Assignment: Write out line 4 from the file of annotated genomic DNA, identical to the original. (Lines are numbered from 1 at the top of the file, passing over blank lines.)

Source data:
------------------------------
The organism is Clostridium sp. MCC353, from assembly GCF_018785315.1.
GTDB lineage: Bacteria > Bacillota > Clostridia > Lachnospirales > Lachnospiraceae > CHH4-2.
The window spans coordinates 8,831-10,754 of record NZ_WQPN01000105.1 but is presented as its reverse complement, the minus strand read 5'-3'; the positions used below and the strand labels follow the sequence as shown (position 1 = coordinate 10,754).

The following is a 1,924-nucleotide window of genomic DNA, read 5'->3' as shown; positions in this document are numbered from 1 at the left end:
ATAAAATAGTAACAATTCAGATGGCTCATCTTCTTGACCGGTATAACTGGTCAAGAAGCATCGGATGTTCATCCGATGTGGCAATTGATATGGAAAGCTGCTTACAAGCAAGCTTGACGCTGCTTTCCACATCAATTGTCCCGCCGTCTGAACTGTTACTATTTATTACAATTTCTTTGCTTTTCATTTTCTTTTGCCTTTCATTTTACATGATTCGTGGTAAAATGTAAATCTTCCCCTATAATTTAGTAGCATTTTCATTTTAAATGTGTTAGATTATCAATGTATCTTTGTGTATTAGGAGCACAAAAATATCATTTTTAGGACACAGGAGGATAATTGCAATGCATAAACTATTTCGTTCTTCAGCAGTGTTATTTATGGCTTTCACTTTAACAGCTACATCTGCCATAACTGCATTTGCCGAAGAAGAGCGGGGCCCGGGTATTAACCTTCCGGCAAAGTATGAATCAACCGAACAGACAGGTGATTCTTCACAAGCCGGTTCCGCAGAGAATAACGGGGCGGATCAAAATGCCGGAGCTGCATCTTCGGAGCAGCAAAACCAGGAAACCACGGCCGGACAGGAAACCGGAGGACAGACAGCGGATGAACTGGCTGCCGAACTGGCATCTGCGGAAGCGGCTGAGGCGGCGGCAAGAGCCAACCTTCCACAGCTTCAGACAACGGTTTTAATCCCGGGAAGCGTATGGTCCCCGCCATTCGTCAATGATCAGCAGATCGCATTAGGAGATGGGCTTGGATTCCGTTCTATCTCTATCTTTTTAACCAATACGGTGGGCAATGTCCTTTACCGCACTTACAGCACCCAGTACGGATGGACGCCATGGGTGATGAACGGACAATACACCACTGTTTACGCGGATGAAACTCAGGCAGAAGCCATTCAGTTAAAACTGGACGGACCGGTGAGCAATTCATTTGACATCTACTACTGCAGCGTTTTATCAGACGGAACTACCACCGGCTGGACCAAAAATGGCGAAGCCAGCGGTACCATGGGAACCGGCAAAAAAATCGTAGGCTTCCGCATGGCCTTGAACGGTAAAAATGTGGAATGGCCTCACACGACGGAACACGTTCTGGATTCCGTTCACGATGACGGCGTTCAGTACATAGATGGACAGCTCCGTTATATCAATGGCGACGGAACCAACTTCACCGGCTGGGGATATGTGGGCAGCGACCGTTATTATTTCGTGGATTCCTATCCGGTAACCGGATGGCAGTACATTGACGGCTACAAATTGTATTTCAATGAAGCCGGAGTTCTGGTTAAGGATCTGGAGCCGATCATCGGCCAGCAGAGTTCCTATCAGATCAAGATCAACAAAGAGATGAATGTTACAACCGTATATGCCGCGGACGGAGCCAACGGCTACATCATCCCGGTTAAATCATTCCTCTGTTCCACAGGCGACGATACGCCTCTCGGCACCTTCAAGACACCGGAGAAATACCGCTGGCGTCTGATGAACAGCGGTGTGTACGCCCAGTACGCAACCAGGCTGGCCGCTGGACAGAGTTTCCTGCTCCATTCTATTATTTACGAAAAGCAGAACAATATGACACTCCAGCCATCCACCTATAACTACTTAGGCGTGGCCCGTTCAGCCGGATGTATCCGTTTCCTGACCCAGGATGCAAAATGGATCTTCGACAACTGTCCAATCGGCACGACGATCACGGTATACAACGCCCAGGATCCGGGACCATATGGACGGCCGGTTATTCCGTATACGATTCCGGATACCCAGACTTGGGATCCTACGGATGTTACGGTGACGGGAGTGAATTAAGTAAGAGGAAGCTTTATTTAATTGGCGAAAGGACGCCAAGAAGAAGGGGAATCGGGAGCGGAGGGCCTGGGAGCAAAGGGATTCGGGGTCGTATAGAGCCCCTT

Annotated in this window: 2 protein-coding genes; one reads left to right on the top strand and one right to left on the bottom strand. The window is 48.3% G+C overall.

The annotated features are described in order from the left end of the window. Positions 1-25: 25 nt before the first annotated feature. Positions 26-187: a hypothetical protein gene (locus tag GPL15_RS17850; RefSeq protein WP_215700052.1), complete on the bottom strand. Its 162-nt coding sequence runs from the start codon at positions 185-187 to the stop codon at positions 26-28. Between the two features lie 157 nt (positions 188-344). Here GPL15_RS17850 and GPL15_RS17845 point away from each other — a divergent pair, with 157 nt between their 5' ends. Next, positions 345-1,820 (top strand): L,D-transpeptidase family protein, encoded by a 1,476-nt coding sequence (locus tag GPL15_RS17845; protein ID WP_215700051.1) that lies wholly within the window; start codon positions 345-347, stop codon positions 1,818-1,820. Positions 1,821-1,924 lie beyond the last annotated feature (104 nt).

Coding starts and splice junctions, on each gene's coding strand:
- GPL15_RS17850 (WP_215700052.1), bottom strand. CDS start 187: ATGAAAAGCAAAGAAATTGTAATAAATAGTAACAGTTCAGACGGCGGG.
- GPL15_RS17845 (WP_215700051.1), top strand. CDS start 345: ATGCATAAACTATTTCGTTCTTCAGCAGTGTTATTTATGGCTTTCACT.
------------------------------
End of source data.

The following is a 1,924-nucleotide window of genomic DNA, read 5'->3' as shown; positions in this document are numbered from 1 at the left end: